Story Produced by New Hampshire Bulletin
Pooh Sprague had a record year on his Plainfield farm last year. The community-supported agriculture program, often called a CSA, grew from 250 to 300 boxes. There was so much interest that the family farm had to start turning away customers.
That was a complete reversal from the previous year, when Sprague thought the CSA model was headed down the toilet, as he puts it.
But Sprague isn’t counting on the boom to last, and he’s not the only farmer who is approaching the future with caution.
“I don’t think there’s anybody who feels it’s the new normal,” he said. “Our feeling is we don’t know what our future looks like so let’s approach each year with a little bit of conservatism.”
Sprague has been farming for the better part of 50 years, and in that time he’s seen some pretty significant changes in the way people buy local food.
When he got his start in the 1970s, farming was a different animal, Sprague said. With his wife, they started a pick-your-own strawberry operation.
“Back then, if you weren’t milking cows, you were just some hippie growing vegetables,” he said. Their operation gained legitimacy when the couple started selling what they were growing. By 1981, they were full-time, full-fledged farmers at Edgewater Farms, where they’ve been farming ever since.
But the people who come to the farm now for pick-your-own are different.
“Fifty years ago, people picked to freeze, they picked to process, they picked for diabetic friends,” Sprague said. “The pick-your-owners were much more serious and focused.”
That translated into sales, too. Sprague said the average purchase then was twice what it is today. Today’s pickers come for what Sprague calls “agri-tainment.” They amble through the fields, with strollers and gaggles of kids in tow.
And the way people consume local food has changed as well.
Karl Johnson, the president of the board of directors of the Northeast Organic Farming Association of New Hampshire, remembers growing up in Nashua at a time when people got their food from a lot of different sources – as opposed to the one-stop shopping big-box stores offer consumers today.
“We used to have a fish man, and we used to have a bread man that would come to our house,” Johnson said. “There was a meat market not far from our house and my parents used to buy meat there.”
Now, local food producers have to compete with the convenience of grocery stores that gather all of those products under one roof.
“There’s a convenience that we can’t beat about buying your toilet paper and lettuce at the same place,” Sprague said.
So as great as last year was for Edgewater Farm, Sprague is moving into the next growing seasons with caution.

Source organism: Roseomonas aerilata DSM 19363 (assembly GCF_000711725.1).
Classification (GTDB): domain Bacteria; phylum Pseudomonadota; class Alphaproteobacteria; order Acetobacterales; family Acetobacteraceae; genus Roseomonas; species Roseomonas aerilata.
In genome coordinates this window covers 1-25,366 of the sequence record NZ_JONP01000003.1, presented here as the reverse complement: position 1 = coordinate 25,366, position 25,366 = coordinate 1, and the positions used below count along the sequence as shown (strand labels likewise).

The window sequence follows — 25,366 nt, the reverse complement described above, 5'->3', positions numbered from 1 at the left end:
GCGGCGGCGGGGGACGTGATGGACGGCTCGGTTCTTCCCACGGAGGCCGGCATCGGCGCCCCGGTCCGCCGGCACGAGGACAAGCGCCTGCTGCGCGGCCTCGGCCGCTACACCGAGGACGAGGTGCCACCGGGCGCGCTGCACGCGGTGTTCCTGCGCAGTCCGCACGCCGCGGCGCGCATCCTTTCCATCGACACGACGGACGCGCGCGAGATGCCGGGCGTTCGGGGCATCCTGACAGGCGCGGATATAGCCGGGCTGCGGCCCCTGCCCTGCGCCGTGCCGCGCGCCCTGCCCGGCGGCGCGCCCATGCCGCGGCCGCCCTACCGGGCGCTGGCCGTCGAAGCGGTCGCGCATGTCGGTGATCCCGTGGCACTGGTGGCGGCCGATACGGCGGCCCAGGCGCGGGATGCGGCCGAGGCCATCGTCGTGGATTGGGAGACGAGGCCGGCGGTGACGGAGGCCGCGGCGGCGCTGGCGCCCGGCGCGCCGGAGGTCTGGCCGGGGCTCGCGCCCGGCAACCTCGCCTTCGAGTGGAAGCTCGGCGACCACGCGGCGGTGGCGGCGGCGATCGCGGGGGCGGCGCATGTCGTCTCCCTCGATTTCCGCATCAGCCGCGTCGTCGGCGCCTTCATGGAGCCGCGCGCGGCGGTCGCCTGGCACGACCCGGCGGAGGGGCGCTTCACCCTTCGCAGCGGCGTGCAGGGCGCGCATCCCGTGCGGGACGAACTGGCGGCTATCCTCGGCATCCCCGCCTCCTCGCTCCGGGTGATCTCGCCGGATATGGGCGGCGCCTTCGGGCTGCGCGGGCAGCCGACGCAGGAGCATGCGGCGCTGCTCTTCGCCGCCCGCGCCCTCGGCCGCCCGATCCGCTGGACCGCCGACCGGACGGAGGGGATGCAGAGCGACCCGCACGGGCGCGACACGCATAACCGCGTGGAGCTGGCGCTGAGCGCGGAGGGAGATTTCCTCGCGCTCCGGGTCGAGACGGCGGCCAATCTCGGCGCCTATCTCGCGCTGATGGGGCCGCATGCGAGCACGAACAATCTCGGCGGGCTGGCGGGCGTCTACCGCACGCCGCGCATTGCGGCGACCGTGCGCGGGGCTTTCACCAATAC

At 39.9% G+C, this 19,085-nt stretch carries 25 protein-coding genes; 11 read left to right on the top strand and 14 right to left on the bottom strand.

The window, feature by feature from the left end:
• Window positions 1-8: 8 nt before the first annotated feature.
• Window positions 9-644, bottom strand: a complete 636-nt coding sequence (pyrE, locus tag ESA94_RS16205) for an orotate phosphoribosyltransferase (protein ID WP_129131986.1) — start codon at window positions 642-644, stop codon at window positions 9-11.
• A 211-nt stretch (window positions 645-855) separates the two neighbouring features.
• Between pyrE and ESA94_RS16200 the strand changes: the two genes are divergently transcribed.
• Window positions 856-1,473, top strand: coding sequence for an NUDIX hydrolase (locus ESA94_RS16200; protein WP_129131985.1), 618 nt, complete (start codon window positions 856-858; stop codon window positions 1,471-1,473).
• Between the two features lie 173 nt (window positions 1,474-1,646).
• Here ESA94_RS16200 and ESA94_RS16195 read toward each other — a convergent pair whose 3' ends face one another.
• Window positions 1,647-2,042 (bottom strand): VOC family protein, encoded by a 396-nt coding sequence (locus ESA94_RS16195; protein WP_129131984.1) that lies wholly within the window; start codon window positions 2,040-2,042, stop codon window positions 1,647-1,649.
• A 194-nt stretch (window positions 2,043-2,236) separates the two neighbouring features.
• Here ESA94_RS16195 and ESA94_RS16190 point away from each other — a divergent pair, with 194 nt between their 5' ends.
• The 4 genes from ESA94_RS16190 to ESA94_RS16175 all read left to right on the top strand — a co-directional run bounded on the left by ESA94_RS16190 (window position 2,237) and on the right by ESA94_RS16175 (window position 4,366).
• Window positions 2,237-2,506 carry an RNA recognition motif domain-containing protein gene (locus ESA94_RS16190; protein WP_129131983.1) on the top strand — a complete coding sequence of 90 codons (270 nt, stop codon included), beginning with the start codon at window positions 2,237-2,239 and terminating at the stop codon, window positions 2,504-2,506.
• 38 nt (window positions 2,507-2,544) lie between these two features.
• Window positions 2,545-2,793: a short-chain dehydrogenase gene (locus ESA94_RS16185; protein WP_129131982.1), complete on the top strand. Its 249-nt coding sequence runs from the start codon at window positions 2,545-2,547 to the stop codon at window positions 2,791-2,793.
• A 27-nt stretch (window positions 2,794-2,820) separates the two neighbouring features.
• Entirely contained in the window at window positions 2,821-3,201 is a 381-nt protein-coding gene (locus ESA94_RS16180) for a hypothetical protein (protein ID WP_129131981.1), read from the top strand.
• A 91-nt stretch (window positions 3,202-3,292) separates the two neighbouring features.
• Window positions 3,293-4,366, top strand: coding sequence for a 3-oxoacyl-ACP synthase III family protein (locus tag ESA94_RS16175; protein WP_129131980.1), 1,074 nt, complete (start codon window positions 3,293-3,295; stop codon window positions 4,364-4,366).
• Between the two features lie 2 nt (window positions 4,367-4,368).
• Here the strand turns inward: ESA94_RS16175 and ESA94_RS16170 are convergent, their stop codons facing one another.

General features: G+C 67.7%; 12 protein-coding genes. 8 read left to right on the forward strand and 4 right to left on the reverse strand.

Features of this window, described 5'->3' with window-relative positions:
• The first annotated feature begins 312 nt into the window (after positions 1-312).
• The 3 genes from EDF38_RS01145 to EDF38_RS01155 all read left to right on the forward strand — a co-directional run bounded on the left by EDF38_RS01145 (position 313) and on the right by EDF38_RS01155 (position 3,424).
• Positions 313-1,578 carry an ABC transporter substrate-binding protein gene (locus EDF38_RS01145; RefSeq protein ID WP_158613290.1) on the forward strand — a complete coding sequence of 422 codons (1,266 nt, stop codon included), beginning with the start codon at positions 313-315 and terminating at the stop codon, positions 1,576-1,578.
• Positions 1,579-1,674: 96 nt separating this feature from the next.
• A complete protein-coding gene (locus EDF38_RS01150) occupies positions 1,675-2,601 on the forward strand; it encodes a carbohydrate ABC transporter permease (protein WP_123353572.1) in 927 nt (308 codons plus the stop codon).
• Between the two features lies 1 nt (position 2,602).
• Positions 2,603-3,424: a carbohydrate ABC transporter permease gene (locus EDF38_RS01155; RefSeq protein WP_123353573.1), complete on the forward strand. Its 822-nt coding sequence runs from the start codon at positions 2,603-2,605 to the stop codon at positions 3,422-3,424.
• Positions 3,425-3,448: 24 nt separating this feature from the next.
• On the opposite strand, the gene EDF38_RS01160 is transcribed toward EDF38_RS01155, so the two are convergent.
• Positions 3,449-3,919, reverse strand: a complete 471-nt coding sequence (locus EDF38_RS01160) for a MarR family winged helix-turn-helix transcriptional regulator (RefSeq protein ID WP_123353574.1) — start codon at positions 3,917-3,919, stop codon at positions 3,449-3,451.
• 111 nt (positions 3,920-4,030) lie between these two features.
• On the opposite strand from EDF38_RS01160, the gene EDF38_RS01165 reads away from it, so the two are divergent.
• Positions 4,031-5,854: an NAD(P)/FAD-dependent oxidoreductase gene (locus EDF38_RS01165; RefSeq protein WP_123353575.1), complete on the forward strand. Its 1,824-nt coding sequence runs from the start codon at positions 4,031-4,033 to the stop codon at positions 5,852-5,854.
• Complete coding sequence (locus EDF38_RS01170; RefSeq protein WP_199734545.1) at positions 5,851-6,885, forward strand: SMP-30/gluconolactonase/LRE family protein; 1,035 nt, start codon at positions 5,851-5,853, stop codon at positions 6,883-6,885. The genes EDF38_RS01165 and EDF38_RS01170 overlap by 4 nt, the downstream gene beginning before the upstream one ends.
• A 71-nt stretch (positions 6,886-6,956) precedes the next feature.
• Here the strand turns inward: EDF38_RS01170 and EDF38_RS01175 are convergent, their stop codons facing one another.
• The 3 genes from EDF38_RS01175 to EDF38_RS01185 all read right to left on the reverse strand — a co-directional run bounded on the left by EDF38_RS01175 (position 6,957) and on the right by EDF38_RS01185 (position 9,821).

This stance is supported in part because, beyond anecdotes, there is surprisingly little information available to farmers or anyone in agriculture about the local food economy in New Hampshire.
That’s something Jess Carson and Analena Bruce are trying to change.
What we don’t know
Carson and Bruce are researchers at the University of New Hampshire. Carson is a sociologist and research professor, and Bruce’s work focuses on agriculture and food systems. She also heads up the Food Systems Lab at UNH.
The questions Carson and Bruce are interested in answering have to do with how people engage with local food: what barriers prevent people from buying it and what opportunities exist to strengthen the food system.
“We don’t have a lot of high-quality representative data that can answer those questions for us,” Carson said.
So the researchers pulled together a few questions about local food consumption to tack onto a UNH poll, with the goal of using the information they gleaned to apply for a federal grant. If awarded, that grant would allow them to study in greater depth how to strengthen the local food system.
What we do know
The poll – results of which were published at the end of June – shows that most Granite Staters do buy local food occasionally: About 50 percent of residents report buying local food a few times a month. And 80 percent have bought local farm food in the past year. Carson and Bruce co-authored the brief along with Isaac Leslie.
“That level of participation is not enough to really support a strong market, a sufficient and reliable market for New Hampshire farmers,” Bruce said.
“Granite Staters enjoy (local food) occasionally, but it’s not a part of people’s regular food shopping routine,” she said.
More farmers are needed to increase food production, but that won’t happen if farmers aren’t confident in having a reliable market – which Bruce says is currently a limitation that’s preventing new farmers from getting their start.
Farmers are already up against a lot of uncertainty. “There’s a lot of variables in terms of where the stuff is sold,” Sprague said. On top of that, “We’re in the middle of a goddamn drought here.”